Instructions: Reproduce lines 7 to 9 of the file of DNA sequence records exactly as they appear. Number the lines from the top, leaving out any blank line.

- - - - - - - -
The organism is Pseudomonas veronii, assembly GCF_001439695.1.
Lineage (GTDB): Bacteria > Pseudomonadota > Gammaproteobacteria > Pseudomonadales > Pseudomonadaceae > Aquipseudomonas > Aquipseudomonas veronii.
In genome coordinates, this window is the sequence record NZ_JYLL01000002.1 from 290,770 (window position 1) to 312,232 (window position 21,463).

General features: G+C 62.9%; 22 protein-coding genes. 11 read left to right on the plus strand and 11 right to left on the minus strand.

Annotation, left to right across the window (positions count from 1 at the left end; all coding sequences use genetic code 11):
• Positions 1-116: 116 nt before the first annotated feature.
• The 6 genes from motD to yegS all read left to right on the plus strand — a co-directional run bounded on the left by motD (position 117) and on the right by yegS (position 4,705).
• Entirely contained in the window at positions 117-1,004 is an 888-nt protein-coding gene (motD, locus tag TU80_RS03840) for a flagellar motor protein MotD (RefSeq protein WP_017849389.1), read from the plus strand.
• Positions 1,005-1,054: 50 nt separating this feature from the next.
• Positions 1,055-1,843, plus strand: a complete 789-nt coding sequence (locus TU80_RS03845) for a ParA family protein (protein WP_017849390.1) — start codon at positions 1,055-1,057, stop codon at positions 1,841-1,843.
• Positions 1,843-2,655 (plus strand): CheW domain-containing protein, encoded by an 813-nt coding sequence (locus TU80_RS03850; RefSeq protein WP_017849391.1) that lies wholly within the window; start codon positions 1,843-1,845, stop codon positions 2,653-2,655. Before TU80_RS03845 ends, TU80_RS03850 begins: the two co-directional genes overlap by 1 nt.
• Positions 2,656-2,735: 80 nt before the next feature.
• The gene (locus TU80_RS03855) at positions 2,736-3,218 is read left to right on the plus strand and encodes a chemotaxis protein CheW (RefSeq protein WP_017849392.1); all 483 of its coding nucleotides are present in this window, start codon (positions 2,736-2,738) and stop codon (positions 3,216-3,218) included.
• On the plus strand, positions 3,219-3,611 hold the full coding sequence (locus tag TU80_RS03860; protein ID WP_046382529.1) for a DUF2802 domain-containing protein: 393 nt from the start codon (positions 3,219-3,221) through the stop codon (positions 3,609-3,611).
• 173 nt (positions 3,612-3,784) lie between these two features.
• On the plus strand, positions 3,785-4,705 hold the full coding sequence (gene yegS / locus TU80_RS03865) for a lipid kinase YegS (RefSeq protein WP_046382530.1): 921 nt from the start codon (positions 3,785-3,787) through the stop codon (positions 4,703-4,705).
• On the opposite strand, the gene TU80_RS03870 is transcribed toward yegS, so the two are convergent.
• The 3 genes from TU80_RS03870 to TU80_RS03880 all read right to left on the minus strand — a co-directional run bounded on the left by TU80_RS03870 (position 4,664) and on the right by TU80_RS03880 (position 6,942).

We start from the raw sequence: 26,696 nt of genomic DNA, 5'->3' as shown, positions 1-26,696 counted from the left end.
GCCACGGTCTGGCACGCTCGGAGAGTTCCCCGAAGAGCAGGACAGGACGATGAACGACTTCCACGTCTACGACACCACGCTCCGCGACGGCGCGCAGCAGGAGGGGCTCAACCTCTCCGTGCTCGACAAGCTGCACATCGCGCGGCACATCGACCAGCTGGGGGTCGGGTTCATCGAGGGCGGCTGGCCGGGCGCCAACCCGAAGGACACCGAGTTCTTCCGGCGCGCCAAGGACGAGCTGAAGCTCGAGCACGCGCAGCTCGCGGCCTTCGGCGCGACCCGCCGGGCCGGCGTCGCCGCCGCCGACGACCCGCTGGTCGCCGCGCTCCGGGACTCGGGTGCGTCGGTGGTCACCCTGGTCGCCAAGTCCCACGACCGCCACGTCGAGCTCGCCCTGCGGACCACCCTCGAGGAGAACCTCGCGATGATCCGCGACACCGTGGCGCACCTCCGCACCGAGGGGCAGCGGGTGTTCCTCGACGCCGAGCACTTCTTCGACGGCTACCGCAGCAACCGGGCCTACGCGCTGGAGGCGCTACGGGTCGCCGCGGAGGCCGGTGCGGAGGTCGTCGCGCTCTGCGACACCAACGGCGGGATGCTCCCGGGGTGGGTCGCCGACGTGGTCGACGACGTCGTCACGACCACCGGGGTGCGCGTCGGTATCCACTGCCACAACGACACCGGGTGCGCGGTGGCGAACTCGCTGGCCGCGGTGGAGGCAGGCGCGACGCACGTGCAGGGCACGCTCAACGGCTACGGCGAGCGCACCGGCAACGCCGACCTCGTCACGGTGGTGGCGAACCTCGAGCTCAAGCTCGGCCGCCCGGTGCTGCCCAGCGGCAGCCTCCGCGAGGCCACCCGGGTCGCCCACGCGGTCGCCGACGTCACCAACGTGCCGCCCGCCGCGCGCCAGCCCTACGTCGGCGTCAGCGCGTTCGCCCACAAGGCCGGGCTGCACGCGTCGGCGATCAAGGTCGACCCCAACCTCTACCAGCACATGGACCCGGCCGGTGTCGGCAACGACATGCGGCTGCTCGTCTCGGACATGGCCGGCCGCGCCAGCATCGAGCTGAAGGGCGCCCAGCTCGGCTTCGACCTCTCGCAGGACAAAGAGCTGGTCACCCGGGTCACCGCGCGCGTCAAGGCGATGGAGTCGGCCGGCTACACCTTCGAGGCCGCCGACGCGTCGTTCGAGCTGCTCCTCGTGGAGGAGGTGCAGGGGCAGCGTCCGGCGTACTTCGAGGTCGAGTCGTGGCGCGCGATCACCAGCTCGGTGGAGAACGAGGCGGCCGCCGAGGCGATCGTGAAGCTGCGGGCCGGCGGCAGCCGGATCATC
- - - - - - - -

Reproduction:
• The 6 genes from motD to yegS all read left to right on the plus strand — a co-directional run bounded on the left by motD (position 117) and on the right by yegS (position 4,705).
• Entirely contained in the window at positions 117-1,004 is an 888-nt protein-coding gene (motD, locus tag TU80_RS03840) for a flagellar motor protein MotD (RefSeq protein WP_017849389.1), read from the plus strand.
• Positions 1,005-1,054: 50 nt separating this feature from the next.